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|Vol. 16(9), pp. 12-16||The McAllen International Orchid Society Journal||September 2015|
I sometimes wonder how and when I got hooked on native orchids. Maybe it all began back in my childhood. I was born in October, 1938 in the industrial town of Coventry (Lat 52.24N 1.31 W) in the County of Warwickshire in the very heart of England and having a population of around 300,000. I was the youngest of three boys, my oldest brother 18 months older and my twin brother 10 minutes older. We lived a comfortable life and my father was a mechanic in one of the many well known Coventry automotive companies. Then our lives all changed with the outbreak of World War II in the following September of 1939. My Father left Coventry to work in aircraft maintenance. Since Coventry, being a city with many heavy defence-related industries came under threat from the predicted heavy bombings by the German Luftwaffe, it was decided that a large share of Coventry's population including older people, mothers and children up to the age of l5 were recommended to evacuate to the safer countryside far from the industrial cities. Thus began the exodus or evacuation of thousands of Brits. We were lucky that because of our age, we were not split up from each other or our mothers. We housed in a chauffer's lodgings above the garage in a large country house in the small but quiet idyllic village of Radway (Lat 52.13N 1.46W) 27 miles south of Coventry. Here we were to stay throughout the duration of the War, mainly because our house in Coventry was completely destroyed in the fateful Coventry Blitz of November 14th 1940. Our father was also away on duty at one of the many airfields throughout the UK. We returned back to Coventry in the middle of September 1945 after the end of the War.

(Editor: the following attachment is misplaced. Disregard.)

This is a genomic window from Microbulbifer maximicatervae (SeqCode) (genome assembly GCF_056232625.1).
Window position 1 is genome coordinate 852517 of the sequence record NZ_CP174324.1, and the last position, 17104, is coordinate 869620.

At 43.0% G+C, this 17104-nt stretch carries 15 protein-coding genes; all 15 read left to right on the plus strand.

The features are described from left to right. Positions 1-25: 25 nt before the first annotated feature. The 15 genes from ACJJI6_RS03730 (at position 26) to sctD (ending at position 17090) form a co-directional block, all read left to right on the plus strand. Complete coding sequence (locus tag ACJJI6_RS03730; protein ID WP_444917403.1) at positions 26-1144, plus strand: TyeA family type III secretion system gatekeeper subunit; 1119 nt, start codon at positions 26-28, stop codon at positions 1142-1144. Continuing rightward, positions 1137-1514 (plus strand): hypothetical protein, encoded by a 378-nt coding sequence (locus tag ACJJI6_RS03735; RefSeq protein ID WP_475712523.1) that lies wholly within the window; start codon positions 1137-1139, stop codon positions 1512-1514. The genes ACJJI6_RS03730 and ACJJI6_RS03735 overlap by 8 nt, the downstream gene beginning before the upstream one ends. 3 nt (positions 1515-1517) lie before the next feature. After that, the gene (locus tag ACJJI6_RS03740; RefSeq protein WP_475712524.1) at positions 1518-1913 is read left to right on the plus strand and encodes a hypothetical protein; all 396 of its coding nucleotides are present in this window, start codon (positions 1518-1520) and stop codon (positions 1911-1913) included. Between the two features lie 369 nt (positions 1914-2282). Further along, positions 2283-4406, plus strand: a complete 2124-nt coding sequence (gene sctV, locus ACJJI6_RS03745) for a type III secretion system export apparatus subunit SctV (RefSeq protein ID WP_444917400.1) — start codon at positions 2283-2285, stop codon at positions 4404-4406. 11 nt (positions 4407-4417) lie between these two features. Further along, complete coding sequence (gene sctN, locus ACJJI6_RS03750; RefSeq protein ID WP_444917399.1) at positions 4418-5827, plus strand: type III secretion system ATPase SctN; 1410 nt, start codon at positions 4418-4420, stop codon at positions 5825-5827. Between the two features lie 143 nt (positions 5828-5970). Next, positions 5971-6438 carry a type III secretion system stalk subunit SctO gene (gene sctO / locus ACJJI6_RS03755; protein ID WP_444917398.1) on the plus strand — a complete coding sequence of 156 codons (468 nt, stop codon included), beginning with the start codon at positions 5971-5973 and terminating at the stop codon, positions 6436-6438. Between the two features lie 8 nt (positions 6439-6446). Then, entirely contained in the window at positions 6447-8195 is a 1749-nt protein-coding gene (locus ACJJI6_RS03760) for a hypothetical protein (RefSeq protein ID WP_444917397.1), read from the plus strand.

Fig. 1. Wild blackberries (Rubus fruticosus).
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